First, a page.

NEJM August 29, 2012 published a perspective by Asch and Voipp titled: What Business Are we In? The Emergence of Health as the Business of Health. They present a cogent argument that healthcare today is similar to Eastman Kodak who after 131 years in business filed for Chapter 11 protection in the US. Kodak had an opportunity to create digital images and meet what customers wanted. Well they didn’t. Our healthcare system is in the similar throws of failing to read the handwriting on the wall. Are elements of our healthcare system behaving similar to Kodak, ignoring consumer wants and needs?
Our healthcare system largely focuses on producing healthcare, not health. Consumers want health and healthcare is a means to that end. It is the system we have in place, it is the fact of life and death in the US. Our system is designed around writing prescriptions, performing surgeries, and imaging. The authors rightly state this is how we get the health we want, through this system. They also go on to present the fact that our current system looks at health and disease as if it were entirely biologic and not in reality driven by social determinants, economics, personal behavior, social disparities, environmental influences, geography, etc.
Add to that the simple fact we are now in an age of outcomes. Never before have we had the ability to identify, measure, and report outcomes from entire systems and populations down to a single physician. We know what is working for whom and are making healthcare decisions based on that knowledge.
Finally the authors point to the fact our healthcare system is now testing costs and non-payment for preventable readmission or payment for bundled care. Outcomes and payments will be linked going forward.
In summary the authors state that unlike Kodak who were clueless about what their customer wanted successful physicians, hospitals, and provider systems will ‘shift their activities from delivering health services within their walls toward a broader range of approaches that deliver health’ They will in effect answer this question, ‘What do we need to do to move from a product-oriented industry to a customer-oriented one?’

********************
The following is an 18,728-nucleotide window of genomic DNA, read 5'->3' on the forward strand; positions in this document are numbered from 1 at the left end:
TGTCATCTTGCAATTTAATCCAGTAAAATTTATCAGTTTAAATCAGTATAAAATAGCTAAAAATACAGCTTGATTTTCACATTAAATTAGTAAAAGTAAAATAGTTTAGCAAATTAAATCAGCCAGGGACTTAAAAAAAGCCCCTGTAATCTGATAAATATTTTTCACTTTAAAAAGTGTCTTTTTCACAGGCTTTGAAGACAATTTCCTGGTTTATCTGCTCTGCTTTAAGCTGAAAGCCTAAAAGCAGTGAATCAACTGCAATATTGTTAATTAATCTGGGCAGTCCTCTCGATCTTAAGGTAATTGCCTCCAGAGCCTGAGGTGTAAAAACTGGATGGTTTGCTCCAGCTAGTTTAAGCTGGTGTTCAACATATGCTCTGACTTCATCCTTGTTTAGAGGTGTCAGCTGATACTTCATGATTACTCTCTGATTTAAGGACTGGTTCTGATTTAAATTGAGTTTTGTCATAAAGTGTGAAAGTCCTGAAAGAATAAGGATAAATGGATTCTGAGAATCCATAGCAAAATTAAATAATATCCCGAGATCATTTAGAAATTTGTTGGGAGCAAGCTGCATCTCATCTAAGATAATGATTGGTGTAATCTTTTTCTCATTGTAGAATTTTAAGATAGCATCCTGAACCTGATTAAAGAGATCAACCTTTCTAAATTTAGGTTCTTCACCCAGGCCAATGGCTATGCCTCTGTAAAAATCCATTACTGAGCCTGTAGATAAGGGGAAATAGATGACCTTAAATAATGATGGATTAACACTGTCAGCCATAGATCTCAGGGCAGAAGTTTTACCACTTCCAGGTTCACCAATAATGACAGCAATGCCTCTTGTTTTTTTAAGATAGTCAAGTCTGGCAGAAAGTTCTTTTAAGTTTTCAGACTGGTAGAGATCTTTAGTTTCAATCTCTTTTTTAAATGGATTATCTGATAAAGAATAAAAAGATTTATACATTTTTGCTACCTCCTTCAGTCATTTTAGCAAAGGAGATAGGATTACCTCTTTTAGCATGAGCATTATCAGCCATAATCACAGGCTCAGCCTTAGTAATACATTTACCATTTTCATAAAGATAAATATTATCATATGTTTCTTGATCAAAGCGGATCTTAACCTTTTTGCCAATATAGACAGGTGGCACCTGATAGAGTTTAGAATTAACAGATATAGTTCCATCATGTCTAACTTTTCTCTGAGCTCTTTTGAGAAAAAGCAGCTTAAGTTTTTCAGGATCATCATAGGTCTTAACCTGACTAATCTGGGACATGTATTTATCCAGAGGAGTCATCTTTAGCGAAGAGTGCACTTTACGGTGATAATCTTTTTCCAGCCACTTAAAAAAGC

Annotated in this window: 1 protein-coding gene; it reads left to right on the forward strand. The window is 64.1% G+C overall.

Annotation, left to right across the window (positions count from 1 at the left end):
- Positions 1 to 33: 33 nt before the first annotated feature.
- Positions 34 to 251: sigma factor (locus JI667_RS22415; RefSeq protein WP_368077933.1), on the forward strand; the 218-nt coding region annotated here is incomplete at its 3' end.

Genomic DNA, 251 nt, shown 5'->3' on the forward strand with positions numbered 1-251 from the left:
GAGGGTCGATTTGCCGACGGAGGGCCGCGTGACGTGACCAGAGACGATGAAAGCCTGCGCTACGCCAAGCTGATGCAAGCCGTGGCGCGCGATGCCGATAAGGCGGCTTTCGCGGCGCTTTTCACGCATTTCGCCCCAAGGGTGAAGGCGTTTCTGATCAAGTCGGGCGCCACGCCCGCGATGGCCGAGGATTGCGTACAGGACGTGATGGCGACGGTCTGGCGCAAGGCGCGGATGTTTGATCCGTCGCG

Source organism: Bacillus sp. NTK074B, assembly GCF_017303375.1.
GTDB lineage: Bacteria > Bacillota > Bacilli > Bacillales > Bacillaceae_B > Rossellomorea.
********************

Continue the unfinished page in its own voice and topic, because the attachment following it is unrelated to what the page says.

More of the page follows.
Currently healthcare is about selling a product based on a response to a need, an illness an accident. It is a reactive model built less on customer’s needs and more on a situation. The system orders more tests, lowers costs, and drives utilization. It is like a broker churning your account. This strategy is inherently going to fail because of the changes listed above. The system is not looking at what customers want and where the puck is going to be but what is an immediate point of purchase behavior. The system is built on more use greater the revenue and ultimately profit.
The authors speak to the need for organizations and providers to look at wellness programs and other offerings that move the hospital away from being a provider of products to meeting customer needs.
In my opinion there are two additional factors that point to a direction that becomes a solution to the need to become customer oriented. We know the numbers. A larger portion of the adult population uses the Internet to search for health topics. To solve a health problem a greater number of patients and people are searching, chatting, joining, sharing, etc. online health questions, knowledge, information, etc. They are integrating this new knowledge into their healthcare corpus compendium. Some may be using it with their HCP but it is more likely their efforts are thwarted or fall on deaf ear. But they remain steadfast in their access of healthcare knowledge, data, and information.
Healthcare can get into a simple customer oriented business: information and knowledge transfer. Each hospital, each physicians office, each clinical department, etc. can become resources for knowledge, information, and data. Each and every one of these parts within healthcare can become a resource that customers (aka patients) can turn to, rely on, and trust.
Knowledge is power and that is not limited to who has the knowledge but, where that knowledge resides, how it is transferred, what its context, and how the receiver of that knowledge uses it and where. This model becomes the single most important connection driving exchange of knowledge and changing the dynamic from providing a product to providing a service based not on need but a relationship.
PS: A great analysis of content and publishing to support this idea from Digital Tonto.